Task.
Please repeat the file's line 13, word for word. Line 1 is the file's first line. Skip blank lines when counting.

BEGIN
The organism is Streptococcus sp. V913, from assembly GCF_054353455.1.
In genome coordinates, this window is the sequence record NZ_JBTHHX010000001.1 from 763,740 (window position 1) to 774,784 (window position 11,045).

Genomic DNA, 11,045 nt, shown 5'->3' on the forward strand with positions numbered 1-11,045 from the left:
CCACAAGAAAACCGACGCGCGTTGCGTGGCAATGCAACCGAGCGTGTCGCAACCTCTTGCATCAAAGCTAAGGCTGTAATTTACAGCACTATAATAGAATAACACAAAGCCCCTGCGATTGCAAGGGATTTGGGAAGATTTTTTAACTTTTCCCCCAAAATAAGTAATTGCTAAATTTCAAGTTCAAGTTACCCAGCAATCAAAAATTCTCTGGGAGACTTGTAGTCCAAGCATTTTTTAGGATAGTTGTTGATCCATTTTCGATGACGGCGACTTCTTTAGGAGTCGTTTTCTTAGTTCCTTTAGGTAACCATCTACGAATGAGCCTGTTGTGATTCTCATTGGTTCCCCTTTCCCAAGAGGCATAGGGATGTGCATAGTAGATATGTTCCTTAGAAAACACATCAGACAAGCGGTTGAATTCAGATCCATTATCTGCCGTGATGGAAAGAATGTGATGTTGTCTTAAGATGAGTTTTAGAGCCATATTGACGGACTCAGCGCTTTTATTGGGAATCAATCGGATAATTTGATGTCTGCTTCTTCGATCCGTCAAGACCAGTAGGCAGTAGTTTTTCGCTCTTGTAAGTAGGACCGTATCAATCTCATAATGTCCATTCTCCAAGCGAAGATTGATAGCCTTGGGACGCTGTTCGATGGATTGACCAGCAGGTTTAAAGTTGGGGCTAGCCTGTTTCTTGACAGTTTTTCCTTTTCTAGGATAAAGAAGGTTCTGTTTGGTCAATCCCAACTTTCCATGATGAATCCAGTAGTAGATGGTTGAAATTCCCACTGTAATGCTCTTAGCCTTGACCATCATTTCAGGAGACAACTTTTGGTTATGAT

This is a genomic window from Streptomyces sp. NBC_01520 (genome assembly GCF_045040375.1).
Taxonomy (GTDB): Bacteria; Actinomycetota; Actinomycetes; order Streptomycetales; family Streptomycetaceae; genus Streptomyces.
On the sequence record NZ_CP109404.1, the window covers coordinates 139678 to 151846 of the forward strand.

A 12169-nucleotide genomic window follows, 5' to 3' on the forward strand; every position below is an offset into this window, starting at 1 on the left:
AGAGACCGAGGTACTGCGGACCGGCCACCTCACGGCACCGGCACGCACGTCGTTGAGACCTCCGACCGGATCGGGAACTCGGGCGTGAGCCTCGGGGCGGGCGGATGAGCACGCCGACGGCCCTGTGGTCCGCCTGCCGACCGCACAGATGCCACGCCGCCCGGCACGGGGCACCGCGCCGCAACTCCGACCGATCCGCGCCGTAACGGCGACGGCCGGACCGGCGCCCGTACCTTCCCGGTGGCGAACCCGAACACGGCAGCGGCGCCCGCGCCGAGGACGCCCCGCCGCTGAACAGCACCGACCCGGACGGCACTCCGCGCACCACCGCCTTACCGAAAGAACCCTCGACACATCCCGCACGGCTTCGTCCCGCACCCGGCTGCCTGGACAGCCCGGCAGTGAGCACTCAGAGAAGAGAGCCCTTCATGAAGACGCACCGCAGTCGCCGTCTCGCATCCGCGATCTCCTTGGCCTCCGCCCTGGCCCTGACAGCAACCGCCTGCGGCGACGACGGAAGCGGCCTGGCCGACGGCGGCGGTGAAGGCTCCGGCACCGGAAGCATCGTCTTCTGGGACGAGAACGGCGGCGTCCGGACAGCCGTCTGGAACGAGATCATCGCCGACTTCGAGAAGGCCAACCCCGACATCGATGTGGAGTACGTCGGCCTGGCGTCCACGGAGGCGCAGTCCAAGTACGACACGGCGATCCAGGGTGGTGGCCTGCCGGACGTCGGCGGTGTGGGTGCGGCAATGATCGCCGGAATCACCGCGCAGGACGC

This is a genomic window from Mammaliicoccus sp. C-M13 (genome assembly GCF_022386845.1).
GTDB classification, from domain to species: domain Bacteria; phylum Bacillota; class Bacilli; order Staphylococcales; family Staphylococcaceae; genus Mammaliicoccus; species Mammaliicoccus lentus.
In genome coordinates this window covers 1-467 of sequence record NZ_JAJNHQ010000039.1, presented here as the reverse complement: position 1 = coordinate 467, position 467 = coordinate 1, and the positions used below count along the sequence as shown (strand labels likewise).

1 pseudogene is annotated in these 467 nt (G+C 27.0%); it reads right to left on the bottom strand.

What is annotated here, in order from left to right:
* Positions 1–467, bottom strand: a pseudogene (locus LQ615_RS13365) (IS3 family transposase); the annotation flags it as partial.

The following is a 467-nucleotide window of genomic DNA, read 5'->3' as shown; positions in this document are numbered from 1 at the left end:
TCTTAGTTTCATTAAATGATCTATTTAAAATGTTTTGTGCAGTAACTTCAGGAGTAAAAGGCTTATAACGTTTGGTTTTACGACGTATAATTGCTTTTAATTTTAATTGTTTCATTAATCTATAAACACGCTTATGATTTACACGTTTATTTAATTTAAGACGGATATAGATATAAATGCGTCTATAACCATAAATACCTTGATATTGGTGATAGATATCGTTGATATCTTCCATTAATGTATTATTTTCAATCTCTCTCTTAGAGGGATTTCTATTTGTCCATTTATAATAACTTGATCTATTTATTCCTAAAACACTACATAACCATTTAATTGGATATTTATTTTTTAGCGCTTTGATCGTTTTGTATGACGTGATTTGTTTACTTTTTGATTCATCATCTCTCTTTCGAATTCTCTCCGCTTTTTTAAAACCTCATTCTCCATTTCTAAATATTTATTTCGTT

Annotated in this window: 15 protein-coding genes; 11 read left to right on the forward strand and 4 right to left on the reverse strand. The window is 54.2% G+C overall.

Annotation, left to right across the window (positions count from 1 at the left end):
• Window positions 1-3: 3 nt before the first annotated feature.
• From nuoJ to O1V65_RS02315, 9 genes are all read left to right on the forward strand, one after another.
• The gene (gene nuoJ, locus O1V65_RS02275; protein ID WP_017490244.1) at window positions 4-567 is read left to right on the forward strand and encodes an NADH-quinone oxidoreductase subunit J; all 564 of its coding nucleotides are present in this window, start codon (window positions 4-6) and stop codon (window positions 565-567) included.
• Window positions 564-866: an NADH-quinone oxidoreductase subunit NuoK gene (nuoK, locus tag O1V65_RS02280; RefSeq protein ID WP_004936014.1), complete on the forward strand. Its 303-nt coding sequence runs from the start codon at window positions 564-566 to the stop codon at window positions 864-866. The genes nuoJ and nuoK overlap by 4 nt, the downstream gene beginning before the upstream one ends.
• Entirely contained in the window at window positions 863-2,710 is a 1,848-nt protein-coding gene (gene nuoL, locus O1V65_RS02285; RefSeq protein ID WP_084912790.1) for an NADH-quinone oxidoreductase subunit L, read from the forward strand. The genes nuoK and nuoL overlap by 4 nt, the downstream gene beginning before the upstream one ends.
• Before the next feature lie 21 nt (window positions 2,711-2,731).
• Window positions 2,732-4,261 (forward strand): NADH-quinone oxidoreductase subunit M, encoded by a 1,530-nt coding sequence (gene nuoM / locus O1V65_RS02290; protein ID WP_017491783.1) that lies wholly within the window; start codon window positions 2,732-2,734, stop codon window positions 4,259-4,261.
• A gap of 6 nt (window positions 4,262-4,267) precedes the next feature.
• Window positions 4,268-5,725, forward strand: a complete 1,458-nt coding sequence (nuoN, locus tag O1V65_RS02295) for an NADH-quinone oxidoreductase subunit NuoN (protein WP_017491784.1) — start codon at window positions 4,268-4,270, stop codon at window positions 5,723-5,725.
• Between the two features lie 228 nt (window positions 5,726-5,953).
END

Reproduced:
1 pseudogene is annotated in these 467 nt (G+C 27.0%); it reads right to left on the bottom strand.